What is that one ballet pose that is in almost every single classical repertory variation? The arabesque!
What is an arabesque?
The arabesque is probably the most known ballet position. With this term, we generally refer to one leg lifted back at a classic 90° angle, creating a parallel line to the floor and a perpendicular one to the rest of the body, with the arms and head positioned differently depending on which arabesque is shown.
It’s important to remember though that arabesques come in different heights and that even when the leg is touching the floor the position is still an arabesque. There is a detailed article on this subject that you can find right here.
Does back flexibility improve leg height?
As dancers, when we think of improving our arabesque, we almost always think of the leg’s height, dream extensions. I was told by many teachers that I needed to work hard on my back flexibility to achieve what is considered an acceptable arabesque height (which basically meant above 90°). I tried whatever I could try: long hours of stretching and mobility exercises, yoga and even Gyrotonic. I was definitely feeling way more flexible, but my arabesque was still not going any higher… WHY?
What to do to improve my arabesque then?
I was forgetting about everything else that actually contributes to the leg lifting and staying up. Stretching is not enough to achieve dream extensions. In fact, it is not only a matter of back flexibility: you need a strong and stable supporting leg, well-placed hips, shoulders and torso, an understanding of how your body adjusts as the leg rises. Overwhelming? Maybe, but believe it or not, all of the things we mentioned above are related.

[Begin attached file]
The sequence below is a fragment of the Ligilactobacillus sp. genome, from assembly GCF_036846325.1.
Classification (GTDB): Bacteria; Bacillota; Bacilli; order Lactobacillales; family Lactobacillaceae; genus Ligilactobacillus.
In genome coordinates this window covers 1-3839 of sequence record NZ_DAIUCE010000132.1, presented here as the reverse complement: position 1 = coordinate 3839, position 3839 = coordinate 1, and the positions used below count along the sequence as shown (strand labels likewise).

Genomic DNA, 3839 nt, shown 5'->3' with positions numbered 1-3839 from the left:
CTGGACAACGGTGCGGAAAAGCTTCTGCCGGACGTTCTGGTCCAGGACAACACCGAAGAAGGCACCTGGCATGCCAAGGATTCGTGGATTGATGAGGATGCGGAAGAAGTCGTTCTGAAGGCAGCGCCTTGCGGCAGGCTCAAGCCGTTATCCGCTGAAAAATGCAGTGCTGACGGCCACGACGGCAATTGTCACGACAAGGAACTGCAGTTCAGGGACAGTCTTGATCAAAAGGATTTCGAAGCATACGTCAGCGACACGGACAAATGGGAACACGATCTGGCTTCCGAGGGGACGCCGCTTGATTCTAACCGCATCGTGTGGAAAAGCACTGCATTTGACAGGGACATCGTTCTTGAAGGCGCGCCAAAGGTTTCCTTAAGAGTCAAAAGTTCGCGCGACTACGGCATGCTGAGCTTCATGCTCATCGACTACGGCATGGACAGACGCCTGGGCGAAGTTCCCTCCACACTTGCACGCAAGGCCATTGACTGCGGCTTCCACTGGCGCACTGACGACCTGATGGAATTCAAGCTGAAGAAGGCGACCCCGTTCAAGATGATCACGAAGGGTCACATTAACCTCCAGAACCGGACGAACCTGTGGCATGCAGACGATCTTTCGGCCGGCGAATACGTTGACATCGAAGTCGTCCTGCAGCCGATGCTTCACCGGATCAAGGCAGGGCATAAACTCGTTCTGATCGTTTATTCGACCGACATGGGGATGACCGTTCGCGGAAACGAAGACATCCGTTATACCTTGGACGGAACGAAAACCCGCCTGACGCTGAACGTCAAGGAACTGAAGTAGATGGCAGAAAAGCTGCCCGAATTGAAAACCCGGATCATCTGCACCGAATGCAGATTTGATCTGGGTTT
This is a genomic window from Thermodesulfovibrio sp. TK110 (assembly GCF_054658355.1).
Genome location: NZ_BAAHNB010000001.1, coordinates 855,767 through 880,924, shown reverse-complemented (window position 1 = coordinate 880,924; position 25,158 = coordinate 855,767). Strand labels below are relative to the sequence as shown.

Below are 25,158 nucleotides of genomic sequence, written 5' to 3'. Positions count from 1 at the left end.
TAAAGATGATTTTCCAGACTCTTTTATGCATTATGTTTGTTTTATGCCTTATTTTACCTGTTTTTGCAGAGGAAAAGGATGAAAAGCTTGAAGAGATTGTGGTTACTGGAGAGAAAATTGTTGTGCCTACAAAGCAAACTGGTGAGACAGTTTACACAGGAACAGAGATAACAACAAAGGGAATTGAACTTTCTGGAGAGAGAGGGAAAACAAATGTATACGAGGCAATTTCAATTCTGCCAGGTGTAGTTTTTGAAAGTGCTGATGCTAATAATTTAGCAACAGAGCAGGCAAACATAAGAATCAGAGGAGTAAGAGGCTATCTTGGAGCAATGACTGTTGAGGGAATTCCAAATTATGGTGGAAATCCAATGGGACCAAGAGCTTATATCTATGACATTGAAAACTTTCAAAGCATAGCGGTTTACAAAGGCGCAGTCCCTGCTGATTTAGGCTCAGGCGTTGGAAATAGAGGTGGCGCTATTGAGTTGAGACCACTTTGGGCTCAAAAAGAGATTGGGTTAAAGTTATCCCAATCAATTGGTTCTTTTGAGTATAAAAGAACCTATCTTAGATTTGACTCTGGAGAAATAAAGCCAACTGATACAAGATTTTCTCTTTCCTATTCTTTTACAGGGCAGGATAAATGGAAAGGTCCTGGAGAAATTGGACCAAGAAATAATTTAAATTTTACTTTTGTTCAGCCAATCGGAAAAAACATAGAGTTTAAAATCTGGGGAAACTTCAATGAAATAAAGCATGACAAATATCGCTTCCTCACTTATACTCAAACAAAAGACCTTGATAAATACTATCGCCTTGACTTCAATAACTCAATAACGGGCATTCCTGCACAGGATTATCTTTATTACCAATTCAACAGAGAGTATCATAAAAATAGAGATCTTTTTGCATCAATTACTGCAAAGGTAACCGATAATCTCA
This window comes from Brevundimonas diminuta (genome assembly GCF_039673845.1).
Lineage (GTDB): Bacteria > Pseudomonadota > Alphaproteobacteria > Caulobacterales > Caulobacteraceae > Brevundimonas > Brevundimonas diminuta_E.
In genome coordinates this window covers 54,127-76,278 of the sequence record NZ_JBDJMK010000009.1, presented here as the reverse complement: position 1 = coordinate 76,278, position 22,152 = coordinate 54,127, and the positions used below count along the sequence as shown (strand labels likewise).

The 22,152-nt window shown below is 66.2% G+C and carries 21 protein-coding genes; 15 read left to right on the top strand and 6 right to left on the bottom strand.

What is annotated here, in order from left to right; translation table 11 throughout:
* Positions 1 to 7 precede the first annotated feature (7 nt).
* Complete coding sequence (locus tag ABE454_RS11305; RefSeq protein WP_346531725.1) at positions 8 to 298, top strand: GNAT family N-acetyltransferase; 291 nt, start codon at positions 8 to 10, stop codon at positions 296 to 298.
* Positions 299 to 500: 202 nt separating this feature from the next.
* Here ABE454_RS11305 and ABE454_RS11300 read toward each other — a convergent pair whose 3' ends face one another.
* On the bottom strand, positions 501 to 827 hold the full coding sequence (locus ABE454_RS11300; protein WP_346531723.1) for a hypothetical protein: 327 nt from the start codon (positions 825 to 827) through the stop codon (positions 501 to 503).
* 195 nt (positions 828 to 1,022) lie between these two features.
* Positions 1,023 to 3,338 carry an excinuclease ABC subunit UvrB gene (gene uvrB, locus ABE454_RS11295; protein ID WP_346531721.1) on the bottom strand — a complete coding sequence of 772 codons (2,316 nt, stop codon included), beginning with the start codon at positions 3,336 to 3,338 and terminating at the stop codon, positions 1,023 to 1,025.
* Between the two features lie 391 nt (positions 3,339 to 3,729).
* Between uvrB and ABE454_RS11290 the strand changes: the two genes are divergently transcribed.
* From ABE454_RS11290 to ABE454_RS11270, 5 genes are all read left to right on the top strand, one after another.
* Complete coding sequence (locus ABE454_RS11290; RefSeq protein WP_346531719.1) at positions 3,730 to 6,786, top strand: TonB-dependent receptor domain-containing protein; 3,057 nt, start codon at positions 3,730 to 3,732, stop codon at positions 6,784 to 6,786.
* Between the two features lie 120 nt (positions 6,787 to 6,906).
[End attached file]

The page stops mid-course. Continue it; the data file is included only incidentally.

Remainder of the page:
The perfect combination
The perfect combination lies in exercises that target the following areas:
stability of the supporting leg
ability to perform and dissociate different movements of the hips
core muscles engagement (back, abdominals, pelvic floor and diaphragm)
mobility (don’t confuse flexibility for mobility!)
tensegrity (more on this later)
Putting it into practice
Try including the following exercises in your daily conditioning routine, taken from the “Majestic Challenge” demonstrated by professional dancer Guillaume Diop under the guidance of Stott Pilates instructor Ondine D.:
leg pull front prep
But if you are looking for a more in-depth program that helps you understand the fundamentals of the arabesque, the sequence of movement together with a series of follow-along exercises, then head to the “Improve your arabesque” program straight away. It is designed as a 3 weeks program of exercises with additional information on anatomy given by physical therapist and STOTT Pilates instructor Victoria Roper and ballet technique explanations given by certified ballet teacher Cathy Laymet.
The arabesque will have no more secret for you. Notice how quickly your overall arabesque position improves, not just in terms of leg height but aesthetics and stability.